The main theme (Track 1) is revisited often throughout the score and in a variety of forms, from inspiring to pastoral. But, in its purest statement, it epitomises the grand old standard of rousing fanfare, playful mock pomp and ceremony from many a 50's and 60's toga-clad pot-boiler, Seltzer lays his cards on the table immediately. There is a deliberate refusal to have any “edges” to the theme, no tangible menace or threat. The film is violent, though considering its director's pedigree and the Italian thirst for filmic blood, never gratuitously so and the score captures this basically harmless zest for sweat-drenched physical admiration over graphic cruelty and mutilation every time. Swirling with good natured bravado, we listen as strings, woodwinds and trumpets evoke a time of machismo and testosterone, yet there is a definite Saturday Matinee feel to the strong lines of martial melody.

More fun is to be had with the theme for the bad guys led by ruthless bandit chieftain Nicerote (Vadis). This would be employed, in various shifts and tempos, for the attacks that he leads on the poor villagers and the seven warriors. Driving with a terrific central rhythm for brass and kettle-drums, we first hear this gleefully evil cue after a pensive, uneasy and suspenseful introduction at the start of Track 2, Marauders. Over a rapid pounding of percussion and sawing strings, we get the memorable core figure of five commanding notes. Together with stabbing expressions from brass and a galloping nature of attack and more attack, this is fine, if still somewhat restrained stuff. Seltzer only used a small(ish) orchestra and this shows in pieces such as this. There is a Brian May (that's the Australian composer of Mad Max, Turkey Shoot and Missing In Action, not the guy from Queen with the big, big hair) sound of small-scale symphonics to his composition that lessens the grandeur, perhaps, but allows for some more emphatic and intimate statements to be heard.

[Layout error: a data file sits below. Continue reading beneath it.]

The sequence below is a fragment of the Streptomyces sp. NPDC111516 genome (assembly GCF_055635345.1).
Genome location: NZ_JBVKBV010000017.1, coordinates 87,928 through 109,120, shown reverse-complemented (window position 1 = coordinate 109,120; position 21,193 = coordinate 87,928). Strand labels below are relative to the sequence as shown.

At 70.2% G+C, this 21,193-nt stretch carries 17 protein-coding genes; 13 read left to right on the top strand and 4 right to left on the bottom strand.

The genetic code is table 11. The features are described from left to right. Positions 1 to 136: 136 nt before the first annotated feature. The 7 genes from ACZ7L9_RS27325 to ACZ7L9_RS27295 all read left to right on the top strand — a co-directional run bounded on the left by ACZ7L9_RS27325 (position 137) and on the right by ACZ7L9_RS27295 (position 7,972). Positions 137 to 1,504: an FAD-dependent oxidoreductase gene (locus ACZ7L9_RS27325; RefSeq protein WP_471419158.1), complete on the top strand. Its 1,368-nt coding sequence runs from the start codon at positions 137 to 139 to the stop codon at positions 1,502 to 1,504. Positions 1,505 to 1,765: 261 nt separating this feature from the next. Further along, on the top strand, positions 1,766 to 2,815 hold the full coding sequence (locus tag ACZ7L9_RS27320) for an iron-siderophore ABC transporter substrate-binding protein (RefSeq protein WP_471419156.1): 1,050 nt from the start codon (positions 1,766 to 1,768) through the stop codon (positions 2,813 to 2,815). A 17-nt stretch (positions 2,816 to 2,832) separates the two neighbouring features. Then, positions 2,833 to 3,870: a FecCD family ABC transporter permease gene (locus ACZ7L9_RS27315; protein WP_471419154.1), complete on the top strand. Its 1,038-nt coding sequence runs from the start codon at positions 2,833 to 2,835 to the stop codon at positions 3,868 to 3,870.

Track 3, The Sword, allows Seltzer to bring in some mystical elements to the mix, as the cue signifies the mighty magical blade that only Ferrigno's Han can actually wield without be incinerated by its power. Tinkling electronics, an ethereal choir and some glorious cloud-caressing sweeps, via harp and triangle, bring this brief cue to a point of blissful harmony and majesty. The next track, Girls Riding, is initially melodic, sprightly and vaguely mischievous, flute and clarinet fluctuate amiably together until, after a shivering middle section, accompanied by distant thumping bass, that seems to convey both awe and dread, we reach a climax of stately ascension. Brass fanfares round-out the cue, glistening timpani and a challenging final sting and sizzle of royal mistrust - you can't rely on someone in a toga, it seems. Arena, the next track, begins with more imposing brass in ripe old Roman Epic style - slow, deliberate and totally self-conscious. This is Seltzer doing Miklos Rosza and Alex North in fine, resplendent fashion. Drums commence in the second phase of the track, providing a newer phrase for trombone and horn with a broadly militaristic rhythm. There is even a very slight transitionary motif in here that is reminiscent of Morricone's Spaghetti voice - just a bridge composed of metronomic big bass thumps that very pleasantly recalls The Good, The Bad And The Ugly.